George Durgom; Manager for Entertainers
George Albert Durgom, the onetime Glenn Miller band boy known throughout musical circles as “Bullets” and who became personal manager for scores of celebrities--including Frank Sinatra and Sammy Davis Jr.--has died.
His brother, John Durgom, said Thursday from his home in Rockford, Ill., that his brother, whose nickname came from his foot speed, had died Oct. 1 in Palm Desert of complications of Alzheimer’s disease. Announcement of the death had been delayed until services were arranged.
Durgom, who had been incapacitated for some time, was 77.
His fascination with big bands came when he was a boy hanging around Frank Dailey’s Meadowbrook Ballroom in New Jersey after working days as a New York Stock Exchange page.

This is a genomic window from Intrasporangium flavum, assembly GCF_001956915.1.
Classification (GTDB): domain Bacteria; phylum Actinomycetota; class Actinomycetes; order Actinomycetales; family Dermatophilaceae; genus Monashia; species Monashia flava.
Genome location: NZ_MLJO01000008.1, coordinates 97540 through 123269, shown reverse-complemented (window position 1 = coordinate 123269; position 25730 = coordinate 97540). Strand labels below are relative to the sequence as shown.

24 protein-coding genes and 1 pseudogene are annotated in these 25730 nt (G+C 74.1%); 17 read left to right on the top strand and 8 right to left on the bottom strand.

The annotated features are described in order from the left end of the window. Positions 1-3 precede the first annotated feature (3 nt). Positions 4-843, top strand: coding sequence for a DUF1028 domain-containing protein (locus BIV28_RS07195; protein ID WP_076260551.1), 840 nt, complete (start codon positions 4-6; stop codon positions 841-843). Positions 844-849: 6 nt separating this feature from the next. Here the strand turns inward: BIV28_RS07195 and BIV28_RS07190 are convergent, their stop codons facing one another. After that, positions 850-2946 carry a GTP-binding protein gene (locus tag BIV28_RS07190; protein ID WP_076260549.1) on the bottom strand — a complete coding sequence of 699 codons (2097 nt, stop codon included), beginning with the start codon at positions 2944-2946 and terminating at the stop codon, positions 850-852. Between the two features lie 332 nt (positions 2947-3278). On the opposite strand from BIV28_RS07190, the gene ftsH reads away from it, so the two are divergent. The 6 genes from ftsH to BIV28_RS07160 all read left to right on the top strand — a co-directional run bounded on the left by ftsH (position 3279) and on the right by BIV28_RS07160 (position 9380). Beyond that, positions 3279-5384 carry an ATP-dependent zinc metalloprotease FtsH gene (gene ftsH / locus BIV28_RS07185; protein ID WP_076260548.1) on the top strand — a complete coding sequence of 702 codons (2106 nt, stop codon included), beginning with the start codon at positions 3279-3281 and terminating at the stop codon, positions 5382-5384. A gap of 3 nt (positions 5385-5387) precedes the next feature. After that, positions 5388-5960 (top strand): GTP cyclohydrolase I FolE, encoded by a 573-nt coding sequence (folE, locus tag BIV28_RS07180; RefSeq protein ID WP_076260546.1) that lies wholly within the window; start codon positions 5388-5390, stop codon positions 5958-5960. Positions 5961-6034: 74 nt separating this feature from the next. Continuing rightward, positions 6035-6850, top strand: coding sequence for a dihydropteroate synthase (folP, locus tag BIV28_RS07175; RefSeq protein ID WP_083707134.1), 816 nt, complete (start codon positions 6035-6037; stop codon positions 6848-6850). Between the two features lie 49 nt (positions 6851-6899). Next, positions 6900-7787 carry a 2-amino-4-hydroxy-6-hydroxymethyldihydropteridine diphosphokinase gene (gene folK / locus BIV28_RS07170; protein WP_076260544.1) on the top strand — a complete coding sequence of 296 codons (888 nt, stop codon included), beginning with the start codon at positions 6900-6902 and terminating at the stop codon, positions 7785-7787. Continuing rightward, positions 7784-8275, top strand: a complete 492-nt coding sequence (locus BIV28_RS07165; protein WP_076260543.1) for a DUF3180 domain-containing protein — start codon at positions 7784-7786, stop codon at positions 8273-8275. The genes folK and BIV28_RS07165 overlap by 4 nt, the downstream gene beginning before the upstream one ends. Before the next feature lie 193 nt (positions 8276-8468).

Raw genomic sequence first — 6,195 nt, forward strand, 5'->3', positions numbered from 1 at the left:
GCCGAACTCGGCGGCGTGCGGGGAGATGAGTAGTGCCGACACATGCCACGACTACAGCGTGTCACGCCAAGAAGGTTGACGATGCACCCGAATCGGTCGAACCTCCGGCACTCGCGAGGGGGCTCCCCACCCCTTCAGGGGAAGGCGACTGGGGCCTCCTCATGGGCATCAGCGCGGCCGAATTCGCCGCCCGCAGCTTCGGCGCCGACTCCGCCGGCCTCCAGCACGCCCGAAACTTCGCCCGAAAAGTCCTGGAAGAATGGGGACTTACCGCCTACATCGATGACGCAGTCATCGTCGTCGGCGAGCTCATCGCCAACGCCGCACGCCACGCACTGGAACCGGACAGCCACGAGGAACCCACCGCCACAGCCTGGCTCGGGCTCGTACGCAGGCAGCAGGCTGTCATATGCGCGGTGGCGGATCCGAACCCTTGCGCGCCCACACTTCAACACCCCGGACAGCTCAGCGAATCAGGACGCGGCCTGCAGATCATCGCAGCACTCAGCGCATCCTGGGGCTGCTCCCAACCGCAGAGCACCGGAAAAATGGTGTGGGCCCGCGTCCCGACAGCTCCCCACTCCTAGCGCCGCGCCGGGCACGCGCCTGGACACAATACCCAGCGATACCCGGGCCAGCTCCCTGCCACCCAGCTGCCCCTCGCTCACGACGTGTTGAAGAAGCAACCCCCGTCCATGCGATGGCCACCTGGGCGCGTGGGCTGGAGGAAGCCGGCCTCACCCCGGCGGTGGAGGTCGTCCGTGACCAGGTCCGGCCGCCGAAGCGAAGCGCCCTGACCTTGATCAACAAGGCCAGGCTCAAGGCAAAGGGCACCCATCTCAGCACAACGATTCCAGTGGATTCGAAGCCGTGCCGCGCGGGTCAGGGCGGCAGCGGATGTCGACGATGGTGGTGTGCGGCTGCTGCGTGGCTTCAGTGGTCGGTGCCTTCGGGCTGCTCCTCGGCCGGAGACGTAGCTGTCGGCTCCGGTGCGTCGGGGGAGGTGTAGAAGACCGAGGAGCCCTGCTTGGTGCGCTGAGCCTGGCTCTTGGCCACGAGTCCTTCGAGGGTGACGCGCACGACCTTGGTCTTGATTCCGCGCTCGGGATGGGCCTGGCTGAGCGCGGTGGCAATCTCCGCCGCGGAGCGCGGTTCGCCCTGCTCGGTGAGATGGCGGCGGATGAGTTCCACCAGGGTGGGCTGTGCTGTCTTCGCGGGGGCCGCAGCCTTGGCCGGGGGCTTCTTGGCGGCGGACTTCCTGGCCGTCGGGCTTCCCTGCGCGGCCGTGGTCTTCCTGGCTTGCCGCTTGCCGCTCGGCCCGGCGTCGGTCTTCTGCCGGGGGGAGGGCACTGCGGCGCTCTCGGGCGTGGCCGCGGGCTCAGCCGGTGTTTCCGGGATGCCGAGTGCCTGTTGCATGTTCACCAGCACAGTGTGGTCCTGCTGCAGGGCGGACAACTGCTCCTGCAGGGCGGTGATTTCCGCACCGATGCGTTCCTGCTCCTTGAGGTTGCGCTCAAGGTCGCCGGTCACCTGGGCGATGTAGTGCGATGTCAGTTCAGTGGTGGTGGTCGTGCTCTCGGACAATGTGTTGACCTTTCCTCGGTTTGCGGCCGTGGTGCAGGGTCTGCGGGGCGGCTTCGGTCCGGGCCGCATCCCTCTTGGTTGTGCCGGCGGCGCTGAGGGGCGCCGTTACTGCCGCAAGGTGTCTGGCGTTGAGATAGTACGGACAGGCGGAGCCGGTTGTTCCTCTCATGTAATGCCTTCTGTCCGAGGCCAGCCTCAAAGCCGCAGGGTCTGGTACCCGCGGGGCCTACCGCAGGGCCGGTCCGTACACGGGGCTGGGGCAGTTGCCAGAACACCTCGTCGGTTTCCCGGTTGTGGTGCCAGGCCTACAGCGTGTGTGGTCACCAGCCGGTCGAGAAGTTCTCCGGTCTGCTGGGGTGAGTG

Miller took a liking to the boy and put him in charge of the band’s instruments and luggage, later making him road manager. Durgom left Miller for Tommy Dorsey’s band, where he and Sinatra--then Dorsey’s male vocalist--became lifelong friends.
During World War II, when bands broke up as musicians went into military service, Durgom became a personal manager for those left behind.
He was a co-founder and past president of the Conference of Personal Managers, and his clients over the years included Dick Haymes, Andy Russell, Jo Stafford and the Pied Pipers, Connie Haines, Bobby Troup, Merv Griffin, Jackie Gleason, Mort Sahl and many others.
Durgom had lived in Beverly Hills and Palm Springs before being moved to a nursing home.
Married and divorced three times, he is survived by his brother and several nieces and nephews.
Services were planned in East Hanover, N.J.
It's a date
Get our L.A. Goes Out newsletter, with the week's best events, to help you explore and experience our city.
You may occasionally receive promotional content from the Los Angeles Times.